The Battle Of Evermore

Album: Led Zeppelin 4 (1971)


  • Robert Plant wrote the words to this acoustic song after reading a book on Scottish history. The lyrics are about the everlasting battle between night and day, which can also be interpreted as the battle between good and evil. >>
    Suggestion credit:
    Graham - Atlanta, GA
  • This is the only song Zeppelin ever recorded with a guest vocalist. Robert Plant felt he needed another voice to tell the story that plays out in the song, so Sandy Denny from Fairport Convention was brought in. Her vocals represent the people as the town crier, while Plant's voice is the narrator. Fairport Convention was a British folk group Zeppelin shared a bill with in 1970.

    This collaboration with Sandy Denny marked the first time Robert Plant did a duet with a woman. In later years, he had tremendous success singing with Alison Krauss; their 2007 album Raising Sand won a Grammy award for Album of the Year.
  • Sandy Denny was given a symbol on the album sleeve - three pyramids - to thank her. The four members of Led Zeppelin each designed their own symbols for the album. Denny died in 1978 from a brain hemorrhage resulting from a fall down the stairs.
  • Jimmy Page wrote the music on a mandolin he borrowed from John Paul Jones. He explained to Guitar Player magazine in 1977: "On 'The Battle of Evermore,' a mandolin was lying around. It wasn't mine, it was Jonesey's. I just picked it up, got the chords, and it sort of started happening. I did it more or less straight off. But, you see, that's fingerpicking again, going back to the studio days and developing a certain amount of technique – at least enough to be adapted and used. My fingerpicking is a sort of cross between Pete Seeger, Earl Scruggs, and total incompetence."
  • Led Zeppelin rarely played this live, but when they did, John Paul Jones sang Sandy Denny's part.
  • Many J.R.R. Tolkien fans see the lyrics as a reference to his book Return Of The King, where the lyrics could describe the Battle of Pelennor ("The drums will shake the castle wall, The ring wraiths ride in black"). Plant is a huge Tolkien fan, and referred to his books in "Ramble On" and "Misty Mountain Hop." >>
    Suggestion credit:
    Ollie C - Hampshire, England
  • A lot of this fits the battle of the Pelennor fields: "At last the sun is shining, The clouds of blue roll by" - as Sauron's army and influence advanced the sky darkened and when he lost this battle it became light again. But a lot doesn't fit to that particular battle/book, including the part about the angels of Avalon, as Avalon was not from Tolkien's world but the legends of Merlin and King Arthur. The song is not completely about that battle but there are references to Lord Of The Rings things like Ringwraiths and most of the song can be interpreted to be about it if you choose. >>
    Suggestion credit:
    Caleb - Christchurch, New Zealand
  • The word "Avalon" is Latin for "place with apples," and here is the part of the song Avalon is mentioned - "I'm waiting for the angels of Avalon, waiting for the eastern glow. The apples of the valley hold the seeds of happiness," so it may just mean "I'm waiting for the angels of place with apples." >>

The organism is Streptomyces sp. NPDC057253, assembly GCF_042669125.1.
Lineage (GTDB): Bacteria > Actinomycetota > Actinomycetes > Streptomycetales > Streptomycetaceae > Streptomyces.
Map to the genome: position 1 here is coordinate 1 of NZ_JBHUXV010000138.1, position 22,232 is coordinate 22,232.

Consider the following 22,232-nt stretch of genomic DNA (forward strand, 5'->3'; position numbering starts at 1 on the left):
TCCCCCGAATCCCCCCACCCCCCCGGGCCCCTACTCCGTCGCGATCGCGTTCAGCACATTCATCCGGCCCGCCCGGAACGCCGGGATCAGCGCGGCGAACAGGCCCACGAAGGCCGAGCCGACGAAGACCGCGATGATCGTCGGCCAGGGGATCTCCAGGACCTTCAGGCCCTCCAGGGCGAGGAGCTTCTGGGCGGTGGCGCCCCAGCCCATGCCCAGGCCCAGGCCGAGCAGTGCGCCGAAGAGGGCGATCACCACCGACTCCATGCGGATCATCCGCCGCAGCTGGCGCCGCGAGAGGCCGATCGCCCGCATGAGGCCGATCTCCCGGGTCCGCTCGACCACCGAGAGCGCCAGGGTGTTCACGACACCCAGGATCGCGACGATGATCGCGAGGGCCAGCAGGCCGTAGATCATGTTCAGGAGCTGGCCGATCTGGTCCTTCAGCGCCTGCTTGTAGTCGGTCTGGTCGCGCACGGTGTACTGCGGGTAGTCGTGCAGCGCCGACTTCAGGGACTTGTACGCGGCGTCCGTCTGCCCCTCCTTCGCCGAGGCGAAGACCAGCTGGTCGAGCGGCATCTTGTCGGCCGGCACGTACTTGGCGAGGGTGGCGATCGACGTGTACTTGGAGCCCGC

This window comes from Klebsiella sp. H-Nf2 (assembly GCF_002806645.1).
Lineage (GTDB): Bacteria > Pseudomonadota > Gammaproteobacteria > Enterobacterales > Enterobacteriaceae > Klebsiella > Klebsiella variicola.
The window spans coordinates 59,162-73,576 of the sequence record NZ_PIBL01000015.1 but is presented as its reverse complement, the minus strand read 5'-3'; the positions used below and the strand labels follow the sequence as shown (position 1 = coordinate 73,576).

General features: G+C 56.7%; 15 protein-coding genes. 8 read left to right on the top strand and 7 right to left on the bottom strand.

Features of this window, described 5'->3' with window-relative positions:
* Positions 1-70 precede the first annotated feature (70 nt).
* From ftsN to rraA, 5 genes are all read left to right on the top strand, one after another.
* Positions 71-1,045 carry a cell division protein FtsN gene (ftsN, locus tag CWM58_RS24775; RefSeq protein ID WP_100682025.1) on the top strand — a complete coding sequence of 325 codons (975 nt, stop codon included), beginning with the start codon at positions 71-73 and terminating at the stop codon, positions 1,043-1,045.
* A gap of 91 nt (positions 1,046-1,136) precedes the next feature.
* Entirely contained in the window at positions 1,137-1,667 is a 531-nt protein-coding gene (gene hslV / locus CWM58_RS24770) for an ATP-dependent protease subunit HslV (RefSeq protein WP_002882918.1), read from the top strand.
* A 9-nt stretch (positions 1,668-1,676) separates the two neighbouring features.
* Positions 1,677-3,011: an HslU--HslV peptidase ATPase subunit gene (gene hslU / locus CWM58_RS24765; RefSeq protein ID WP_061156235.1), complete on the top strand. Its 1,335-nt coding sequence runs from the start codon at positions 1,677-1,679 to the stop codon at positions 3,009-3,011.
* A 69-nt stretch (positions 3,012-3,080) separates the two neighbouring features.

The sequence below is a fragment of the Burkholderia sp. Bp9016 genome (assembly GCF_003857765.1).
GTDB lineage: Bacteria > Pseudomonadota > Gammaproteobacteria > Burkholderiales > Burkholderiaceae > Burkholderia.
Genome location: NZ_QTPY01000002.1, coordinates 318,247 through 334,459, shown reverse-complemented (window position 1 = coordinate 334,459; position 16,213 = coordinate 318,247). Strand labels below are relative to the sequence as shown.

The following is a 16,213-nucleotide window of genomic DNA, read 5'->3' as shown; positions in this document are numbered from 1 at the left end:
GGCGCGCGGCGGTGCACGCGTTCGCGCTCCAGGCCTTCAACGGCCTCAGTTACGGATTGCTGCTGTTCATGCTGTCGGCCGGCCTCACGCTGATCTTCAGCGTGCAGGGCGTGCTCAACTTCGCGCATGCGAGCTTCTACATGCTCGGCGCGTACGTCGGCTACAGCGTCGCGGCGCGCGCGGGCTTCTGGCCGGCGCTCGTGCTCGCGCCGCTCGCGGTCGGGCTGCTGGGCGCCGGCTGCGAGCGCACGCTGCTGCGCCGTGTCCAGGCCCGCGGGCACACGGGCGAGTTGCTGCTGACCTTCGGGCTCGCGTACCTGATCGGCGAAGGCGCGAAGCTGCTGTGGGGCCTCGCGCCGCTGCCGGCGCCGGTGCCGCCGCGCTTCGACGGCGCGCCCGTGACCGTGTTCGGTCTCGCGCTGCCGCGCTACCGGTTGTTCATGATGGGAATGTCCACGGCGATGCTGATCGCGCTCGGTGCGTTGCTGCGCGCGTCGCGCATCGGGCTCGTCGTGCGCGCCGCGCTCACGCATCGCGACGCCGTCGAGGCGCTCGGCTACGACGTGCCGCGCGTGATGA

Suggestion credit:
    Geno - North Riverside, IL
  • Sound engineer Andy Johns said of the recording: "The band was sitting next to the chimney in Headley, drinking tea, when Jimmy grabbed a mandolin and started playing. I gave him a microphone and stuck a Gibson echo on his mandolin. Jimmy had brought this stuff before and had asked me to take a look at it. Suddenly Robert started singing and this amazing track was born from nowhere." >>
    Suggestion credit:
    Bertrand - Paris, France

Comments: 101

  • Major Tom from 71913Never get tired of ZEP...
  • Pal from Home You may think that Zep may do well to cover Shel on this one. ... I do.
  • Njgop1 from South Jersey ShoreOk, I am huge fan of J.R.R. Tolkien. So to answer “Many J.R.R. Tolkien fans see the lyrics as a reference to his book Return Of The King”, As an Honors English Teacher, it’s not just Return of The King, but the whole Trilogy is represented. Like, Robert Plant said he read the books and he absorbed them into him”, when I was assigned The Hobbit in 8th grade, I decided to read the Trilogy of LoTR & not knowing Robert Plant said that, I felt exactly the same way, as absorbed them
    & am reigning champion of LoTR Trivial Pursuit. J.R.R. Tolkien is one of the most brilliant writers ever, even developing the entire language of Elvish. But the whole song is in homage to Middle Earth, it’s people, the good & the villains, how great the Hobbits tended their fruit & vegetables in The Shire & spent the night dancing & singing. The references to evil are to the Dark Lord (Sauron), the Ringwraiths & the battle is between the good & evil, and also references the Battle of Helm’s Deep in Rohan, ridding Middle Earth from evil “to bring the balance back” to the good people of Middle Earth, which is accomplished when Samwise carries Frodo to drop the ring in Mt. Doom, restoring the balance of good, hence the sun is shining & the clouds of blue role by, and Sauron & Mordor are destroyed by flames & Sauron is destroyed by the sunlight that “blinds his eye”.